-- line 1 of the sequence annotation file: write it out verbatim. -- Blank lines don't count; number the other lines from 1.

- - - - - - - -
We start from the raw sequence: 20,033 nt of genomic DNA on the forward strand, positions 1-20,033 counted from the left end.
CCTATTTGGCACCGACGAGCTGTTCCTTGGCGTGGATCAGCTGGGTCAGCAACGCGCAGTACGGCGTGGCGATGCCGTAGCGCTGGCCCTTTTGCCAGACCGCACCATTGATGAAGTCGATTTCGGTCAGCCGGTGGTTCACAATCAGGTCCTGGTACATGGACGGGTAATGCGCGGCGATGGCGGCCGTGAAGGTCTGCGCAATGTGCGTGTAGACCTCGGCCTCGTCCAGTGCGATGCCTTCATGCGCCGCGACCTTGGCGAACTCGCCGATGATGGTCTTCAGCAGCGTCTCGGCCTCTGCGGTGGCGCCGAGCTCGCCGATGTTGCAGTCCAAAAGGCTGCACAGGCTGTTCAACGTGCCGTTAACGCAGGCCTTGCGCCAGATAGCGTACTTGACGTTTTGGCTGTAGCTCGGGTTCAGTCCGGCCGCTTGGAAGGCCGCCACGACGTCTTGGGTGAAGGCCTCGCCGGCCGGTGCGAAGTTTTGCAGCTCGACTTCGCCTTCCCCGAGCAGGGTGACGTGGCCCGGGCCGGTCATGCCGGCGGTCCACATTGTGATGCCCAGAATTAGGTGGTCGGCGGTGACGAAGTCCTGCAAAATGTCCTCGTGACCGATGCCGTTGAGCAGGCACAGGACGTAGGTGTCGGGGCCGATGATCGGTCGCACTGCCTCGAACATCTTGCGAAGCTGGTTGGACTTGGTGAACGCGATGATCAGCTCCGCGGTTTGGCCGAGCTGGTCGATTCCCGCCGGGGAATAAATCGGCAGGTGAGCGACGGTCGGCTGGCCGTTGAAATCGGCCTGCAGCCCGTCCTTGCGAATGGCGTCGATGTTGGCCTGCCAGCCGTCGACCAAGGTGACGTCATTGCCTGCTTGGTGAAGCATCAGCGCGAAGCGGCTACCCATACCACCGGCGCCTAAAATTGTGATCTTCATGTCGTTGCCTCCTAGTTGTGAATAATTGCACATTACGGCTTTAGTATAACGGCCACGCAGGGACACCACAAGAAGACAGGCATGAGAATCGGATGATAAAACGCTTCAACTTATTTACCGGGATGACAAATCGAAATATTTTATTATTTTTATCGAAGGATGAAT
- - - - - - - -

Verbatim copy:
We start from the raw sequence: 20,033 nt of genomic DNA on the forward strand, positions 1-20,033 counted from the left end.